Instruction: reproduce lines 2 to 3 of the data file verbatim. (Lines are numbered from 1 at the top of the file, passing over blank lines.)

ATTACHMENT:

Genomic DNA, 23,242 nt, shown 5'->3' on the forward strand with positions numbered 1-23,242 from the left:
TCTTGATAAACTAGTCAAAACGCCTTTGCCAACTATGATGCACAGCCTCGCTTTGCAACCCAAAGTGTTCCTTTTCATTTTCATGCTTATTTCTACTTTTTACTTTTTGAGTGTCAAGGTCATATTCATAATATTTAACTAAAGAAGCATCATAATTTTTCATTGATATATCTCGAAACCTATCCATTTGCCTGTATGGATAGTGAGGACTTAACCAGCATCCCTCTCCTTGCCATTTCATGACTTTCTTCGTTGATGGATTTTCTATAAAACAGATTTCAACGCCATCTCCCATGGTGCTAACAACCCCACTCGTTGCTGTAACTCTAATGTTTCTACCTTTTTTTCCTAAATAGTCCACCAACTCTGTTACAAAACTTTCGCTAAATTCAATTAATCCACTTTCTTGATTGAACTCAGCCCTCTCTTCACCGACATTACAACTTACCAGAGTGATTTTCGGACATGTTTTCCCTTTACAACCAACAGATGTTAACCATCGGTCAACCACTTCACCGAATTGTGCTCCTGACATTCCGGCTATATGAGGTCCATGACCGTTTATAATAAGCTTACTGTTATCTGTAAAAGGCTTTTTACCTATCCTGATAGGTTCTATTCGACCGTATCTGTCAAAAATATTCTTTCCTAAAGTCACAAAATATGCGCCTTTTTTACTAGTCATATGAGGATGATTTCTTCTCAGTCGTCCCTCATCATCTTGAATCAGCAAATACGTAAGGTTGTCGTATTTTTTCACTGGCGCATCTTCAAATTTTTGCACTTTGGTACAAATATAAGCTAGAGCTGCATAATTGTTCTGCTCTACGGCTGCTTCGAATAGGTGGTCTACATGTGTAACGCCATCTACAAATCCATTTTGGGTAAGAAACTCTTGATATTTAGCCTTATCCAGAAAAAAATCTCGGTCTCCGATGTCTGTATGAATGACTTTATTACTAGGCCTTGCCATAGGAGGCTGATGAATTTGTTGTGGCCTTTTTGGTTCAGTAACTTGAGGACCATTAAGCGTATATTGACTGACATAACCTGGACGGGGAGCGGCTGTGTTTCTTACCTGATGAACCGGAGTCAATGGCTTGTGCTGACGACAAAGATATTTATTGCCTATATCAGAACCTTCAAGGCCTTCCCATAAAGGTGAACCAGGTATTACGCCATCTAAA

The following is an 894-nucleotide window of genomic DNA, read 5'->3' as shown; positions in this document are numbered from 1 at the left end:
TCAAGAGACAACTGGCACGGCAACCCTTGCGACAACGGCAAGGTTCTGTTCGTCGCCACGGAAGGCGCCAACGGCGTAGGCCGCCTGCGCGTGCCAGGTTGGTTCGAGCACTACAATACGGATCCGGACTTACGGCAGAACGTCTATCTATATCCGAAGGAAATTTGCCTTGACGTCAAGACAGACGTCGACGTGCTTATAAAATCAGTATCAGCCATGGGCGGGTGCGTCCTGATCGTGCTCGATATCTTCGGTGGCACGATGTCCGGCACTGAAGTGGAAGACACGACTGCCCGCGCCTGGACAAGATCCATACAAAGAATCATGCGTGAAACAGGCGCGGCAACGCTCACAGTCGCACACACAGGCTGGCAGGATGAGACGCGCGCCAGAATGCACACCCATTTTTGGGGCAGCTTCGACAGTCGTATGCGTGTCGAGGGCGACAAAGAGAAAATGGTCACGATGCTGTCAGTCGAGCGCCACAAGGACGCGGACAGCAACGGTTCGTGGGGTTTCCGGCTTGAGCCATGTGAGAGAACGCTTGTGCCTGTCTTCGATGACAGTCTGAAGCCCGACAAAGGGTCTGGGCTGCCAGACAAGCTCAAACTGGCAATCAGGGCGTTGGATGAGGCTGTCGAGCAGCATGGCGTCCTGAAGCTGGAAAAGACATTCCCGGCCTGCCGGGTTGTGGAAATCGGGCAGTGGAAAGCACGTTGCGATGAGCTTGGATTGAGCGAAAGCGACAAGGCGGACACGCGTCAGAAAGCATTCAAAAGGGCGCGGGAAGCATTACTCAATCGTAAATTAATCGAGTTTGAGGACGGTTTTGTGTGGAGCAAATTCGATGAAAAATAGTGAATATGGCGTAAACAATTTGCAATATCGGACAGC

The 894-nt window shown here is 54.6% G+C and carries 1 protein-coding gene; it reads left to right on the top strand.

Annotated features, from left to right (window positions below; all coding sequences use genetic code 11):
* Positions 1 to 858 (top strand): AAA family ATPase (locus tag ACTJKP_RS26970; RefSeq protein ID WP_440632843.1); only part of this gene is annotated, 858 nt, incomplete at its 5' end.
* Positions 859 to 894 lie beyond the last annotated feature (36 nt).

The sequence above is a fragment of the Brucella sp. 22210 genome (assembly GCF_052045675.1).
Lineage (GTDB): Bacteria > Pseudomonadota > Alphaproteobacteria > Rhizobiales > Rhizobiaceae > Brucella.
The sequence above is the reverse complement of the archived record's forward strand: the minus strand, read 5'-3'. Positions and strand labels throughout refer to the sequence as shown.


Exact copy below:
TCTTGATAAACTAGTCAAAACGCCTTTGCCAACTATGATGCACAGCCTCGCTTTGCAACCCAAAGTGTTCCTTTTCATTTTCATGCTTATTTCTACTTTTTACTTTTTGAGTGTCAAGGTCATATTCATAATATTTAACTAAAGAAGCATCATAATTTTTCATTGATATATCTCGAAACCTATCCATTTGCCTGTATGGATAGTGAGGACTTAACCAGCATCCCTCTCCTTGCCATTTCATGACTTTCTTCGTTGATGGATTTTCTATAAAACAGATTTCAACGCCATCTCCCATGGTGCTAACAACCCCACTCGTTGCTGTAACTCTAATGTTTCTACCTTTTTTTCCTAAATAGTCCACCAACTCTGTTACAAAACTTTCGCTAAATTCAATTAATCCACTTTCTTGATTGAACTCAGCCCTCTCTTCACCGACATTACAACTTACCAGAGTGATTTTCGGACATGTTTTCCCTTTACAACCAACAGATGTTAACCATCGGTCAACCACTTCACCGAATTGTGCTCCTGACATTCCGGCTATATGAGGTCCATGACCGTTTATAATAAGCTTACTGTTATCTGTAAAAGGCTTTTTACCTATCCTGATAGGTTCTATTCGACCGTATCTGTCAAAAATATTCTTTCCTAAAGTCACAAAATATGCGCCTTTTTTACTAGTCATATGAGGATGATTTCTTCTCAGTCGTCCCTCATCATCTTGAATCAGCAAATACGTAAGGTTGTCGTATTTTTTCACTGGCGCATCTTCAAATTTTTGCACTTTGGTACAAATATAAGCTAGAGCTGCATAATTGTTCTGCTCTACGGCTGCTTCGAATAGGTGGTCTACATGTGTAACGCCATCTACAAATCCATTTTGGGTAAGAAACTCTTGATATTTAGCCTTATCCAGAAAAAAATCTCGGTCTCCGATGTCTGTATGAATGACTTTATTACTAGGCCTTGCCATAGGAGGCTGATGAATTTGTTGTGGCCTTTTTGGTTCAGTAACTTGAGGACCATTAAGCGTATATTGACTGACATAACCTGGACGGGGAGCGGCTGTGTTTCTTACCTGATGAACCGGAGTCAATGGCTTGTGCTGACGACAAAGATATTTATTGCCTATATCAGAACCTTCAAGGCCTTCCCATAAAGGTGAACCAGGTATTACGCCATCTAAA

The following is an 894-nucleotide window of genomic DNA, read 5'->3' as shown; positions in this document are numbered from 1 at the left end: